NORTH MANKATO — A large North Mankato day care will be closing if its owner loses an appeal to keep her license.
The Minnesota Department of Human Services issued an order Friday revoking the license for Trinity Daycare and Preschool, 1027 Sherman Ave.
The order set the revocation for Sept. 21 to give parents time to find alternative care, but the revocation could be delayed if the day care’s owner, Renee Thomas, appeals the order.
Several violations, ranging from falsifying records to verbal and physical abuse, are cited in the order. It says the violations resulted from licensing complaint investigations conducted from March through July.
Thomas denied the allegations and said she is planning an appeal. She also said she learned her license had been revoked through a phone call from Department of Human Services staff Monday and started notifying parents Tuesday. Her facility was licensed for 90 children, including infants and toddlers.
“Every day care has repeat violations,” Thomas said. “That’s very common. I’ve been doing this in the same location for 34 years, and I’ve never had my license revoked.”
The most serious allegations resulted from a child maltreatment investigation that resulted in 19 licensing violations, according to the revocation order. Seven staff members who were interviewed during that investigation reported seeing separate incidents where a day care administrator “engaged in rough handling of children.”
Those incidents included grabbing children by the arms, slapping or spanking children on their bottoms, “tapping or popping” children on the mouth, and “slamming” children onto the floor.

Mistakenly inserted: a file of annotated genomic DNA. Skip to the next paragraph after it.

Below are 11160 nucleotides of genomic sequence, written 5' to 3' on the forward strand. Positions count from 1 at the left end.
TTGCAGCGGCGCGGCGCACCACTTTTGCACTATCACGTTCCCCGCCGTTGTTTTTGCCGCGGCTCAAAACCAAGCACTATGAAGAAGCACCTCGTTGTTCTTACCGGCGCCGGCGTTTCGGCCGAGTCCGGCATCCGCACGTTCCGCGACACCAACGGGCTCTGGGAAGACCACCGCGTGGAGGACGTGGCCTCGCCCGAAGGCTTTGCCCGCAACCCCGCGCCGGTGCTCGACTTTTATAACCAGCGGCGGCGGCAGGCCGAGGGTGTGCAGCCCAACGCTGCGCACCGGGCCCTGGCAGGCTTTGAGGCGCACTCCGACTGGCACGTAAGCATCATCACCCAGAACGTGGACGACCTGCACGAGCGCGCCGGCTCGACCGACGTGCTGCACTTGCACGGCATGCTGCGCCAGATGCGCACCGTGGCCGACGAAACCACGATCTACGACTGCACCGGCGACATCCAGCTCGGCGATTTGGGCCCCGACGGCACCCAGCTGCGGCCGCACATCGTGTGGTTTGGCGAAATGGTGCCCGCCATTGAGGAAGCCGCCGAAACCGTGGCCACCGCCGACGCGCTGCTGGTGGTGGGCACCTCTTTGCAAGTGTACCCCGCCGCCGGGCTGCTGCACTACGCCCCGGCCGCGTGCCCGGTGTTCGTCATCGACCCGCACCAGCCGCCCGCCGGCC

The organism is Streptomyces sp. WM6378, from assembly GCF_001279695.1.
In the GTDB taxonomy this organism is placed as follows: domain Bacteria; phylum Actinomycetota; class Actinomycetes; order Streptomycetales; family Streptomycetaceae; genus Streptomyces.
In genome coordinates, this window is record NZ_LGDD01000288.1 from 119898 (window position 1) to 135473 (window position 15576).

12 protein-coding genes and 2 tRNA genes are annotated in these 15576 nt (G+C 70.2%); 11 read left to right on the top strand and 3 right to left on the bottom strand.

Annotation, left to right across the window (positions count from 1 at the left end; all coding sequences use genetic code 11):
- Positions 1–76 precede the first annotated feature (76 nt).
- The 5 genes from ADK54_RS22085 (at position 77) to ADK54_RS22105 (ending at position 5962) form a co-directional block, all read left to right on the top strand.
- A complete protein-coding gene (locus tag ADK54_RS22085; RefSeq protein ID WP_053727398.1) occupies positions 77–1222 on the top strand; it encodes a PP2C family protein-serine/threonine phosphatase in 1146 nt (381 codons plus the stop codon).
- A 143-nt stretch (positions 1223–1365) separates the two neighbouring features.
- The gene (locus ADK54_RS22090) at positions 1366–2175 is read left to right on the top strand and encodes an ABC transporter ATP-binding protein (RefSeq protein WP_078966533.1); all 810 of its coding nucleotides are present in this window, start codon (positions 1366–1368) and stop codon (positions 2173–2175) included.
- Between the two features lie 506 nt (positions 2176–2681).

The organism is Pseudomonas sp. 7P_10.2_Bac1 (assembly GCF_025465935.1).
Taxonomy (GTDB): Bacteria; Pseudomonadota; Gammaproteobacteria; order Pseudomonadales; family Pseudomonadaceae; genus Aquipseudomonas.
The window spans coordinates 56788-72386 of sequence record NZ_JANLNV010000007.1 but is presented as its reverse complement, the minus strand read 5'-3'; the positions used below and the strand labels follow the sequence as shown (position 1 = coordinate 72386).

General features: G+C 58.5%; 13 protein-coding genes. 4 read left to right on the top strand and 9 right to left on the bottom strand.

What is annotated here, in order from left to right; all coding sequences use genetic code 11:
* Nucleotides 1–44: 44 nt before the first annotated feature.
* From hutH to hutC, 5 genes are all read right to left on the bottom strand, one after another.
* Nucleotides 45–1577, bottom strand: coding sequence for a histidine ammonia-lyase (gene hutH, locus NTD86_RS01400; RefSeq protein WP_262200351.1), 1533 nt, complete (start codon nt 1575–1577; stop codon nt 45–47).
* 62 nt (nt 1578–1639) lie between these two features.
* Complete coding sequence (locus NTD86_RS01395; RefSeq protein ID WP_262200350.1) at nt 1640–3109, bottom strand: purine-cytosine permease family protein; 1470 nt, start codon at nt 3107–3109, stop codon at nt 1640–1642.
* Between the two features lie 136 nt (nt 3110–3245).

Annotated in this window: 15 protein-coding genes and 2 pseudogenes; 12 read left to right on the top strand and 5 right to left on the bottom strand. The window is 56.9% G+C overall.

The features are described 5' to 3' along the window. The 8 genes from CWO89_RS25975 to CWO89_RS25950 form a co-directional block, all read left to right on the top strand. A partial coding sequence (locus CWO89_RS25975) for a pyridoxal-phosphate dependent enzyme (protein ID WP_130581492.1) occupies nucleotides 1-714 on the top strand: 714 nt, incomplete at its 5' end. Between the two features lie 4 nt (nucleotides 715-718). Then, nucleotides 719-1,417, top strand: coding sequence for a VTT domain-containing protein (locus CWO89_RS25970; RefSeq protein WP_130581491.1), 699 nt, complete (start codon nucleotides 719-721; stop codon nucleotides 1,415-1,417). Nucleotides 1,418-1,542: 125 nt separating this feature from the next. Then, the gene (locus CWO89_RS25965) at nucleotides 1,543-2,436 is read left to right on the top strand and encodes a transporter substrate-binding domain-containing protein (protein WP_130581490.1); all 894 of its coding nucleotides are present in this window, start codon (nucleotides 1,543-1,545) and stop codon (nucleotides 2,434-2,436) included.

Staff members also reported that an administrator repeatedly called children names, verbally humiliated children and frightened them. Some of the names staff said the administrator used included “gay boy,” “fricking idiots,” “psycho,” “Satan,” and “chow chow.” The administrator also was asking toddlers to say the words “shit” and “retard,” the staff members reported.
Investigators also learned that several staff members had not received first aid and sudden infant death syndrome training even though Trinity Daycare records said they had. Thomas also is accused of not doing required background checks on some staff working at the facility.
Other violations cited included having infants sleeping in hammocks and a bouncy seat instead of cribs, not having the required ratio of staff to children in some areas of the facility, having a small child in the kitchen with a single staff member who was cooking, and having unsupervised children.
No other license revocation orders have been issued to child care centers in Nicollet or Blue Earth counties during the past five years, said Katie Bauer, Department of Human Services public information officer.
She also said a correction order, which allows providers to fix problems without closing, is the most common type of order issued when violations are found. There were 811 correction orders issued to the state’s 1,600 child care centers in 2011, Bauer said.
Child care centers are separate and have different regulations to abide by than the 11,000 home day cares in Minnesota that provide care for 10 children or fewer at a time.
Licensing sanctions are used for day care centers that have severe or repeated violations. Those sanctions include fines and license suspensions. A conditional license, which requires compliance with special terms to continue to operate, is also used as a sanction. A license revocation is the most serious sanction.
There were 100 licensing sanctions issued to child care centers in 2011. A total of 103 licenses were revoked in 2011, including the licenses of home day cares.
The Trinity Daycare revocation order said the center had received licensing sanctions, including fines, before the decision was made to revoke the license.
Another large North Mankato day care that was licensed for more than 100 children, Beans Plus, closed in June after the owner was evicted for not paying rent.